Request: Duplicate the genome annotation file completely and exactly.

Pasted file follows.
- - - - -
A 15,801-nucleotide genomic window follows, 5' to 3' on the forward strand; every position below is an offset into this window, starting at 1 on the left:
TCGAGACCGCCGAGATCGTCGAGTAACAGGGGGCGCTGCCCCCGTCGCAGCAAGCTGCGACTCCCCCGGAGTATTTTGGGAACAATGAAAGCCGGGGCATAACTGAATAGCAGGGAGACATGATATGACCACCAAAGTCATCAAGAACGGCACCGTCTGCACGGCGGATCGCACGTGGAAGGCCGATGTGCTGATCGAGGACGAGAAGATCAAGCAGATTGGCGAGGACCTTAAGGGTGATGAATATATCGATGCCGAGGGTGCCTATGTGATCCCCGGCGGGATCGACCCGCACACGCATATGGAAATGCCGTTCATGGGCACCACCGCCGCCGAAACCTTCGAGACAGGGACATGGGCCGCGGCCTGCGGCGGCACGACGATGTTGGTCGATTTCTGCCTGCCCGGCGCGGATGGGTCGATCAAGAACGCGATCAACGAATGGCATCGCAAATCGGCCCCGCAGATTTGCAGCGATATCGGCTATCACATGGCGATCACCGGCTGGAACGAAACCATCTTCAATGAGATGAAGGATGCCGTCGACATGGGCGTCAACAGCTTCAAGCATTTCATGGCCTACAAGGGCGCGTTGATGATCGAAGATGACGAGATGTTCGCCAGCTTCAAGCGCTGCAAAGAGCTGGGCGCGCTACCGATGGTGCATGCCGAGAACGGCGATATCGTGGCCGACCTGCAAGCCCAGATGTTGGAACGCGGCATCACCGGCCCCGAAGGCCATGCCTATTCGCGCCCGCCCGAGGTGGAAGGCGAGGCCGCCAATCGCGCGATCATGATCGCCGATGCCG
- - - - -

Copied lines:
A 15,801-nucleotide genomic window follows, 5' to 3' on the forward strand; every position below is an offset into this window, starting at 1 on the left:
TCGAGACCGCCGAGATCGTCGAGTAACAGGGGGCGCTGCCCCCGTCGCAGCAAGCTGCGACTCCCCCGGAGTATTTTGGGAACAATGAAAGCCGGGGCATAACTGAATAGCAGGGAGACATGATATGACCACCAAAGTCATCAAGAACGGCACCGTCTGCACGGCGGATCGCACGTGGAAGGCCGATGTGCTGATCGAGGACGAGAAGATCAAGCAGATTGGCGAGGACCTTAAGGGTGATGAATATATCGATGCCGAGGGTGCCTATGTGATCCCCGGCGGGATCGACCCGCACACGCATATGGAAATGCCGTTCATGGGCACCACCGCCGCCGAAACCTTCGAGACAGGGACATGGGCCGCGGCCTGCGGCGGCACGACGATGTTGGTCGATTTCTGCCTGCCCGGCGCGGATGGGTCGATCAAGAACGCGATCAACGAATGGCATCGCAAATCGGCCCCGCAGATTTGCAGCGATATCGGCTATCACATGGCGATCACCGGCTGGAACGAAACCATCTTCAATGAGATGAAGGATGCCGTCGACATGGGCGTCAACAGCTTCAAGCATTTCATGGCCTACAAGGGCGCGTTGATGATCGAAGATGACGAGATGTTCGCCAGCTTCAAGCGCTGCAAAGAGCTGGGCGCGCTACCGATGGTGCATGCCGAGAACGGCGATATCGTGGCCGACCTGCAAGCCCAGATGTTGGAACGCGGCATCACCGGCCCCGAAGGCCATGCCTATTCGCGCCCGCCCGAGGTGGAAGGCGAGGCCGCCAATCGCGCGATCATGATCGCCGATGCCG